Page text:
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Bill Maher slams Islam again in response to 'Charlie Hebdo' attacks

This week’s Real Time with Bill Maher featured a group discussion on the Jan. 7 terrorist attack on French satirical magazine Charlie Hebdo, which resulted in the death of 12 people. While a large number of comedians from Jon Stewart to Louis C.K. have responded to the attack by condemning the terrorists and voicing support for Charlie Hebdo, Bill Maher took it as a chance to launch into one of his hobbies: bashing religion in general, and Islam in particular.

Joined by author Salman Rushdie, Carly Fiorina of the American Conservative Union Foundation, and CNN correspondent Paul Begala, Maher criticized the idea of religious extremists being a minority within Islam, bringing up a number of other terrorist attacks that have occurred since Sept. 11, 2001.

“When there are that many bad apples, there’s something wrong with the orchard,” Maher said. “Obviously the vast majority of Muslims would never do anything like this, but they share bad ideas … revenging the Prophet? A bad idea. Martyrdom? A bad idea. Women as second-class citizens? Bad idea. And unfortunately, the terrorists and the mainstream [believers] share a lot of these bad ideas.”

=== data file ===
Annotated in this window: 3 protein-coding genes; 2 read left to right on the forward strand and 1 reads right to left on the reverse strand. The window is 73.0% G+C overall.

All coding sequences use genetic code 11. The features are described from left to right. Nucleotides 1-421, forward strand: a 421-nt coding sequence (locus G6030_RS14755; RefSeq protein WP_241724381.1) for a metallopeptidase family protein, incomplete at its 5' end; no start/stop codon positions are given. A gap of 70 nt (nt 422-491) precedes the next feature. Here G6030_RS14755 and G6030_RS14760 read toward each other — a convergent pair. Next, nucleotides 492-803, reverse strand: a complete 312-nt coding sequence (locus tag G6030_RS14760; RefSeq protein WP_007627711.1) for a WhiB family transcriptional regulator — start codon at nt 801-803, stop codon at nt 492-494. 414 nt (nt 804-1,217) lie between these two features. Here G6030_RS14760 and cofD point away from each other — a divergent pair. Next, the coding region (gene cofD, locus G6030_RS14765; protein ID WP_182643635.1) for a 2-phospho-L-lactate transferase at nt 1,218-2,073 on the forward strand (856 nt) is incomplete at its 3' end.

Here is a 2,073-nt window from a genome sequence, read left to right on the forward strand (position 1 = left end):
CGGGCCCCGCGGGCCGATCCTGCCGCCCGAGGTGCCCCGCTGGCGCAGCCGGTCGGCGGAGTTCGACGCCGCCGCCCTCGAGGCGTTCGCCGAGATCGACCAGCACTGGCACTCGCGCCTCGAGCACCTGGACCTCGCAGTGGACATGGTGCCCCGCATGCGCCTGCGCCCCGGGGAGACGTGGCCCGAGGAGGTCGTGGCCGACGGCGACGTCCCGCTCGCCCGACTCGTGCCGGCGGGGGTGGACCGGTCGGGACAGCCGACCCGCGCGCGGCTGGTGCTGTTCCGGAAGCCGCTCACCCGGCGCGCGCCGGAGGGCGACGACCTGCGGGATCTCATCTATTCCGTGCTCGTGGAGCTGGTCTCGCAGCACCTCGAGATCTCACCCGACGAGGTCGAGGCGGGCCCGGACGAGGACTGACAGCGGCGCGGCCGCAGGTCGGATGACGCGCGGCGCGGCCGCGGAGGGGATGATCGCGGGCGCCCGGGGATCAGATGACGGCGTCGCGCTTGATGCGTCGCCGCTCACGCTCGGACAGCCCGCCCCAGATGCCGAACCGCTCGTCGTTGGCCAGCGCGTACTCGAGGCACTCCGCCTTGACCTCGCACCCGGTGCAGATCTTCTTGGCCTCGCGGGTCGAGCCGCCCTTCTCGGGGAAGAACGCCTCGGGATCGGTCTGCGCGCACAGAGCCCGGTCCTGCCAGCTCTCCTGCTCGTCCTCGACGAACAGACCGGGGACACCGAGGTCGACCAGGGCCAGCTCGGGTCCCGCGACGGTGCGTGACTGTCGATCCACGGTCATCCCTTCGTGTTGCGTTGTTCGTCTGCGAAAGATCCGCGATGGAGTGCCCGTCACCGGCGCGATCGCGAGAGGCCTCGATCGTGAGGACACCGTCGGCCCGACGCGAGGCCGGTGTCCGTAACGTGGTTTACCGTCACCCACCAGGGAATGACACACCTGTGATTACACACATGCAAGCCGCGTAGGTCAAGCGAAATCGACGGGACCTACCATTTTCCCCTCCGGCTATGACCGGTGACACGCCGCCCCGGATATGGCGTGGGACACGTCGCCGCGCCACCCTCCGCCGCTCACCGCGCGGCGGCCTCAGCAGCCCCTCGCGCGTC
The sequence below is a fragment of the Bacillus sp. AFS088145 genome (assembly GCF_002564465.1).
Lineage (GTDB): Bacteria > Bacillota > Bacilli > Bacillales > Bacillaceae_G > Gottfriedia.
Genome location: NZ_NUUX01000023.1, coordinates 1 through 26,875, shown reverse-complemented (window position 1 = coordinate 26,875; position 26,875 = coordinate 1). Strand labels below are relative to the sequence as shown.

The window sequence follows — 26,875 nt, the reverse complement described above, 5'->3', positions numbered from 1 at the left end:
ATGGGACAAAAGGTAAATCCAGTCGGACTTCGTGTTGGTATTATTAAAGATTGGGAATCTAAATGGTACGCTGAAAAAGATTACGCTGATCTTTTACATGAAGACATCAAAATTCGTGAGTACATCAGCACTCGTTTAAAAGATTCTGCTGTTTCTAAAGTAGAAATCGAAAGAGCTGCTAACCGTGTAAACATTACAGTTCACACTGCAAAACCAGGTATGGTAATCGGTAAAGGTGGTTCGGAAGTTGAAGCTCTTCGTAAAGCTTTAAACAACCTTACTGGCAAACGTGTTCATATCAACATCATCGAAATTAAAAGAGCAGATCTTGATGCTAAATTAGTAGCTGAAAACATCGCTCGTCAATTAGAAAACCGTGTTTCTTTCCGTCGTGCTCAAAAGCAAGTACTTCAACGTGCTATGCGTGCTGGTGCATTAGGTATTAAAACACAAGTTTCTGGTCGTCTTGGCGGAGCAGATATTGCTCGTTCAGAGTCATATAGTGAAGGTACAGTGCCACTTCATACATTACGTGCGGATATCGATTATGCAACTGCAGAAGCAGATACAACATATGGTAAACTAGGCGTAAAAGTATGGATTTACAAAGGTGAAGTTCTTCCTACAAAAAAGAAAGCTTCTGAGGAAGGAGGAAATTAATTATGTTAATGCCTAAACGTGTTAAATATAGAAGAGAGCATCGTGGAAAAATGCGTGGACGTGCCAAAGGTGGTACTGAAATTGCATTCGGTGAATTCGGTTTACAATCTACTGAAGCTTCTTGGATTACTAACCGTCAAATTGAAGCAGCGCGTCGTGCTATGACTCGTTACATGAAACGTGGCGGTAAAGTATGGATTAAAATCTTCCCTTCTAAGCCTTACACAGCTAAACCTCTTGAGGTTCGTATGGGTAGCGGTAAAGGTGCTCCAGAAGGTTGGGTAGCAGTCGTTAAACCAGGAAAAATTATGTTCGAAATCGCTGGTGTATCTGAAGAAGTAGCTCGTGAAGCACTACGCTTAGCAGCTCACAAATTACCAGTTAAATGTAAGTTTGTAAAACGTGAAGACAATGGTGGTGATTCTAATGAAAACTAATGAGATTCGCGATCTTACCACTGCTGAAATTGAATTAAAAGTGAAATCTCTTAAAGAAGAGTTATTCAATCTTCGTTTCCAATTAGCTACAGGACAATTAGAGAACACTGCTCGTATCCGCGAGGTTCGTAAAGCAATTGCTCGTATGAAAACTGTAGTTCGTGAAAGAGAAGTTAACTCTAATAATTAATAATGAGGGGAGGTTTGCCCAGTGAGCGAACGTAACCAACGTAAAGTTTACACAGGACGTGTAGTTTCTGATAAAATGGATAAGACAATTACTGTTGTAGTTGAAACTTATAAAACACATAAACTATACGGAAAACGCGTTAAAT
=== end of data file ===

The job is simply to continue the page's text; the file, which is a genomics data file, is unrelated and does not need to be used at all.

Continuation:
While none of the panelists opposed him as vehemently as Ben Affleck did last fall, the panel did seem to have a more nuanced take than Maher. Rushdie, in particular, was interested in discussing what he believed was a more calculated “deadly mutation” within the religion.

“A whole generation is being educated in extremism,” said Rushdie. “This is a project to seize power in the Islamic world.” READ FULL STORY

Salman Rushdie on 'Innocence of Muslims': 'Outrageous and unpleasant and disgusting' -- VIDEO

Twenty-three years ago, Booker Prize-winning writer Salman Rushdie was forced into hiding when his novel, The Satanic Verses, provoked fervent protests, death threats, and a fatwa from Ayatollah Khomeini of Iran. Now the author is telling the story of his life underground in a new memoir called Joseph Anton – the release of which just happens to come on the heels of Middle Eastern violence inspired by an inflammatory video called Innocence of Muslims.

But Rushdie doesn’t have much sympathy for Nakoula Basseley Nakoula, the filmmaker apparently behind Innocence. “He’s done something malicious, and that’s a very different thing from writing a serious novel,” the writer told Today‘s Matt Lauer this morning. “He’s clearly set out to provoke, and he’s obviously unleashed a much bigger reaction than he hoped for. I mean, one of the problems with defending free speech is you often have to defend people that you find to be outrageous and unpleasant and disgusting.”


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